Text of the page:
Mon: What was the disruptive force driving change for SF Symphony?
Louis: SF Symphony was at a critical moment of re-imagination as its famed maverick Music Director, Michael Tilson Thomas, was ending an extraordinary 25-year tenure. They laid the groundwork for their next chapter by transforming their programing, launching a DEI-focused organizational overhaul, and — in a move that stunned the global music community — passed the baton to visionary conductor and composer, Esa–Pekka Salonen.
Any one of those things happening to an organization is big, but together it was an incredible force for change that empowered a great team to make some bold decisions.
Esa-Pekka Salonen and his team see ‘Classical’ music as a Contemporary Art form (not a historical artifact) that can attract a variety of audiences, old and new. I think that was one of the biggest inspirations for our work — we asked ourselves how can we create a brand, and a visual manifestation of that brand, that really suggests ‘classical’ music as an art form for today? A brand that feels relevant now and can continue to react and evolve along with art and culture — just like ‘classical’ music does.
Mon: How did the research phase of the project inform the direction of the project moving forward?
Louis: Research is everything. All of the answers, all of the inspiration, all of the possibilities come from deeply embedding yourself in the organization; the history, relationships, ambitions, art and the wider culture. And when you share a deep understanding of the context with your client partners, you make space for a giant leap — that feels more like a small step.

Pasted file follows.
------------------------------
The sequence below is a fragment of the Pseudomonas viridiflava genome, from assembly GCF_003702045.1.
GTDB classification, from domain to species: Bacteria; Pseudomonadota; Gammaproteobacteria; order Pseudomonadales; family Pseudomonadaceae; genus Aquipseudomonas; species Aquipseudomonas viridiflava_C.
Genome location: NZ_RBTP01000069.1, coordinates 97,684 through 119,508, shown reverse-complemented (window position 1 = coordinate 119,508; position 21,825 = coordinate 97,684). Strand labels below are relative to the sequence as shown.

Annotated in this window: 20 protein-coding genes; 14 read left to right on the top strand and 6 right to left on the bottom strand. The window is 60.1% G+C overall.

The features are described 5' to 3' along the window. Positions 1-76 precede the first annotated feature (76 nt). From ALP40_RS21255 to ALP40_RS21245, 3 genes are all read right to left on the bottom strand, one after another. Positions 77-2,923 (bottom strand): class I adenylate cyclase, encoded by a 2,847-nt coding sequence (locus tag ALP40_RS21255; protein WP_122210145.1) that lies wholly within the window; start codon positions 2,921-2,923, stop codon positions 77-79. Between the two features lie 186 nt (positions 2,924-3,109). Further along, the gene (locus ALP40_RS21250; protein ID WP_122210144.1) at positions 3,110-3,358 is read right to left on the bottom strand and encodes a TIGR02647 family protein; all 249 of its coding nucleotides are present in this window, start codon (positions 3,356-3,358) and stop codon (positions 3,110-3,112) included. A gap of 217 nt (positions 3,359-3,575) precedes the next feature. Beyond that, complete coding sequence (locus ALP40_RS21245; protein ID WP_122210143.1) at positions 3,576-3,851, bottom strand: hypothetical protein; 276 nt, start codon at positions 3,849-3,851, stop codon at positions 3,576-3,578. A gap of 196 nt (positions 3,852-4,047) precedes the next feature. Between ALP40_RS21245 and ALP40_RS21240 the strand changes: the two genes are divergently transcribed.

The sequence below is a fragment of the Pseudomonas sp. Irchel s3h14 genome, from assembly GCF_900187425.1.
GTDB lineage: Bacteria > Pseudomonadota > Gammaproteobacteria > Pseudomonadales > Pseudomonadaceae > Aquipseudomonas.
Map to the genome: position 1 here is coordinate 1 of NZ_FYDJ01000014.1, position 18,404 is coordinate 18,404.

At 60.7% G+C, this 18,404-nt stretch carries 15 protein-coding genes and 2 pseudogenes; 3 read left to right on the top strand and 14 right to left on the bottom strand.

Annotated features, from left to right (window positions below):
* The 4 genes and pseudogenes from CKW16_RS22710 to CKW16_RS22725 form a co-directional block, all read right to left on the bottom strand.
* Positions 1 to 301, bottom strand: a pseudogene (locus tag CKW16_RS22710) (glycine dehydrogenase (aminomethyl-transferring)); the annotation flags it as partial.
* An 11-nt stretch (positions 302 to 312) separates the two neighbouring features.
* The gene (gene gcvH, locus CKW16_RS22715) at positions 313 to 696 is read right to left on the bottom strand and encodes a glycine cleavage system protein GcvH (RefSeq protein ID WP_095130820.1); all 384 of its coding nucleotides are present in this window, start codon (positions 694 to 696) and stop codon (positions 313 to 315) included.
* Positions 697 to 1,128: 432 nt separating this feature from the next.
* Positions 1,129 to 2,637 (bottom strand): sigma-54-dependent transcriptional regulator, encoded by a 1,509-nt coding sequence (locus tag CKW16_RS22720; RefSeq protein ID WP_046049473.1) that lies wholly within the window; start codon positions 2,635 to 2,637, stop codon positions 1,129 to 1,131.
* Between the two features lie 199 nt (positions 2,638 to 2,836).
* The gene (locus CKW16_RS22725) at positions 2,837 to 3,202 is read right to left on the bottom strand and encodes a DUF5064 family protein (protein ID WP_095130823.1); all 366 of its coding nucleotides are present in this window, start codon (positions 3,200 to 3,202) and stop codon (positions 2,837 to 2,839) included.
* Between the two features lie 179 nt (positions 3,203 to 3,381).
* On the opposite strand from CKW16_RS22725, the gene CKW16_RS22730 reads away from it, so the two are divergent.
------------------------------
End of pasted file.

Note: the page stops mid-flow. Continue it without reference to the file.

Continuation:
One detail that I think had an oversized impact on the outcome, is how we grounded the conversation in Contemporary Art. That meant finding opportunities to share research and maintain a constant dialogue about other inspiring Contemporary Arts organizations around the world. For example our first presentation was held in the restaurant of Symphony Hall — we turned all the lights off and projected our research onto the walls and ceiling to create an immersive, and unexpected atmosphere. An unfamiliar space to inspire new decisions, far from their usual meetings.
Mon: Even the word 'classical' in classical music seems to be fighting a contemporary change. Was it daunting being tasked with modernizing this brand?
Louis: We did seriously discuss how the word ‘Classical’ might just be biggest blocker for new audiences considering the art form. It conjures a dusty picture in a lot of people’s minds that just isn’t true of the art, let alone the experience in SF.